A bedroom community or an urban city? Seven years ago, Spokane Valley voters opted for the latter. Some residents have buyer’s remorse. Others never wanted incorporation, but a disincorporation effort has fizzled.
A city of approximately 88,000 people does need to act like one, and that means planning that establishes an identity and diversifies the repetitive strip of retail businesses. The vehicle for that is called the Sprague-Appleway Revitalization Plan, and its goal is to create clusters of mixed-use economic activity along the city’s main arterial. The SARP provides a blueprint but isn’t set in stone. Nevertheless, it isthe dividing line between a candidate slate that wants to pursue it and one that does not.
The Position 2 race for Spokane Valley City Council features four candidates.
Ian Robertson, then a planning commissioner, was selected for the post on an interim basis. He represents the view that the SARP and a city center are worth pursuing, though he wishes the plan had retained its section on sustainability. He says it’s a misnomer to call the city a bedroom community, because there are so many businesses. He wonders where the opposition to the SARP was when the city held numerous town hall meetings and other public discussions about the plan.
Dean Grafos is a longtime Valley businessman who financially backed the disincorporation effort. He says a new state law would make it easier for cities like Spokane to annex unincorporated areas, so he no longer wants to put disincorporation up for a vote. He is outspoken in his opposition to the SARP and does not want to change the Sprague and Appleway couplet. He says the zoning for the city that predated incorporation worked fine and he’d advocate a return to that.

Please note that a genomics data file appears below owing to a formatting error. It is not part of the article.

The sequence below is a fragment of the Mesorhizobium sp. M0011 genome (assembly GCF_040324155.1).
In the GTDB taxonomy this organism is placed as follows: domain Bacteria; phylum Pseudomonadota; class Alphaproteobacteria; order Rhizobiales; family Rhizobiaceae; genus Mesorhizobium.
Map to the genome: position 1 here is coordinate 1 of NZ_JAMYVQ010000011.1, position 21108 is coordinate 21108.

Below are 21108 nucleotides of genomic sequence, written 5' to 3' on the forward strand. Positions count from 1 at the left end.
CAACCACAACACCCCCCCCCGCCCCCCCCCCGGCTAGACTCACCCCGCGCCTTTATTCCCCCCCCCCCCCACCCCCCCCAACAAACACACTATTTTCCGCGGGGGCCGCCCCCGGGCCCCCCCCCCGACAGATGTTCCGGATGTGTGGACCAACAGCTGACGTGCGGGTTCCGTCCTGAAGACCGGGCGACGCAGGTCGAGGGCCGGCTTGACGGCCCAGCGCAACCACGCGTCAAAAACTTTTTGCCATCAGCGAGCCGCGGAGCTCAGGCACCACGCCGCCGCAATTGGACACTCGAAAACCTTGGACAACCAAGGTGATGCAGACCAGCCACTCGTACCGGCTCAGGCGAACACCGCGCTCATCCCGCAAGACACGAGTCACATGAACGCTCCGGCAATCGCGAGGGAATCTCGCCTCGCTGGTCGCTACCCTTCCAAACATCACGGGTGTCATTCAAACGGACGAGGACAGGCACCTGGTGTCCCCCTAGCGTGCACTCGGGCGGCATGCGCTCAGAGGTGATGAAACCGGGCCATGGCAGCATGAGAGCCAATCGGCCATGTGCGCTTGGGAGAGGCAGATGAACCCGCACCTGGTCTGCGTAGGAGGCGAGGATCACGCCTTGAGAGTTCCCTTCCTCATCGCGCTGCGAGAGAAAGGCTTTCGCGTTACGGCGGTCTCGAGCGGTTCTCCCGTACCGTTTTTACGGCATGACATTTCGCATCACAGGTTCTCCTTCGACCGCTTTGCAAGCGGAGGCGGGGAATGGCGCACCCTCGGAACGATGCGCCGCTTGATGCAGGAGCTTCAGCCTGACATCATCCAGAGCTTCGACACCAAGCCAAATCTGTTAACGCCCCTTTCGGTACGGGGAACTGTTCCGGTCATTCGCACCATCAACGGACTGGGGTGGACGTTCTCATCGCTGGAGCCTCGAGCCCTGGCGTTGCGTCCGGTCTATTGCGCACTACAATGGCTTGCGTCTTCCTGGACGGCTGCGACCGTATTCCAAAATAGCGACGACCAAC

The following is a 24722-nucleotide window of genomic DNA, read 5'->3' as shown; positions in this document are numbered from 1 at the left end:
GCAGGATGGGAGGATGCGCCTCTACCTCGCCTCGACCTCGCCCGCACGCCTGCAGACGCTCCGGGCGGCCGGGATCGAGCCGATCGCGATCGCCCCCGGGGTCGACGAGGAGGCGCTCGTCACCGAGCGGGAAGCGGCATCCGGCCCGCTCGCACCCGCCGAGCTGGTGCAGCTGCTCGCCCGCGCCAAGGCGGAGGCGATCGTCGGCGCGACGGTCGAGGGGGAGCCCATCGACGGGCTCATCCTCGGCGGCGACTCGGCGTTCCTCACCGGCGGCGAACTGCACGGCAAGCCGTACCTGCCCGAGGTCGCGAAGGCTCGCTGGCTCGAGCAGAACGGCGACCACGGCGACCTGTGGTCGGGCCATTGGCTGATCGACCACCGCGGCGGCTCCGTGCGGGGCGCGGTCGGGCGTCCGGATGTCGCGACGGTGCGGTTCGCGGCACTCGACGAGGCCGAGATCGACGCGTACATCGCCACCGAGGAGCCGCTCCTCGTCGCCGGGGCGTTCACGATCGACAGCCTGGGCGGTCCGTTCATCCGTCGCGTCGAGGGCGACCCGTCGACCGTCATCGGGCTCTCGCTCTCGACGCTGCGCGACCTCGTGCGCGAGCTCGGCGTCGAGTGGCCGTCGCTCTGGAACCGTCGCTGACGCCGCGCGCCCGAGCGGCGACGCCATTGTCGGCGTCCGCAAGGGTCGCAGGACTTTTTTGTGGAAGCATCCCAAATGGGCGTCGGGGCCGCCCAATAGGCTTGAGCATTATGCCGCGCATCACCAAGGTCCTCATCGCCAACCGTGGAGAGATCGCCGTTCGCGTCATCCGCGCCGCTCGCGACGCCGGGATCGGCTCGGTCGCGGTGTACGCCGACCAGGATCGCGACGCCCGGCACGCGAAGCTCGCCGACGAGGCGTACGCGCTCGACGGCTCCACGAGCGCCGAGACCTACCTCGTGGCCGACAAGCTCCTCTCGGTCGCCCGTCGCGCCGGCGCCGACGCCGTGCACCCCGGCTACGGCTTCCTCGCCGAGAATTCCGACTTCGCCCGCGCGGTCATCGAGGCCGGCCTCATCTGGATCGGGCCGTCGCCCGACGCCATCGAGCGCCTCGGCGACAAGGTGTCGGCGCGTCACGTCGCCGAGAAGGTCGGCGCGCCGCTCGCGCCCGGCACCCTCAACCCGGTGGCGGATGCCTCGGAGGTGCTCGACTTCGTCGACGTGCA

Grafos has studied the city’s finances and is alarmed at the size of the budget’s growth over the years. He hasn’t offered specific cuts but vows to find them.
Ed Foote is a substitute teacher who twice ran for the state Legislature. He is the biggest proponent for light rail but isn’t as well-informed on other issues. Edward Pace, a retired minister and electronics worker, is well-meaning but also is lacking in the basic knowledge needed to be an effective council member.
Grafos is a solid candidate and makes good points about the current stewardship of the city, but his vision of returning to yesteryear would be counterproductive and divisive. Robertson displays the clearest vision of where the state’s seventh-largest city needs to go, and for that reason he is the best choice.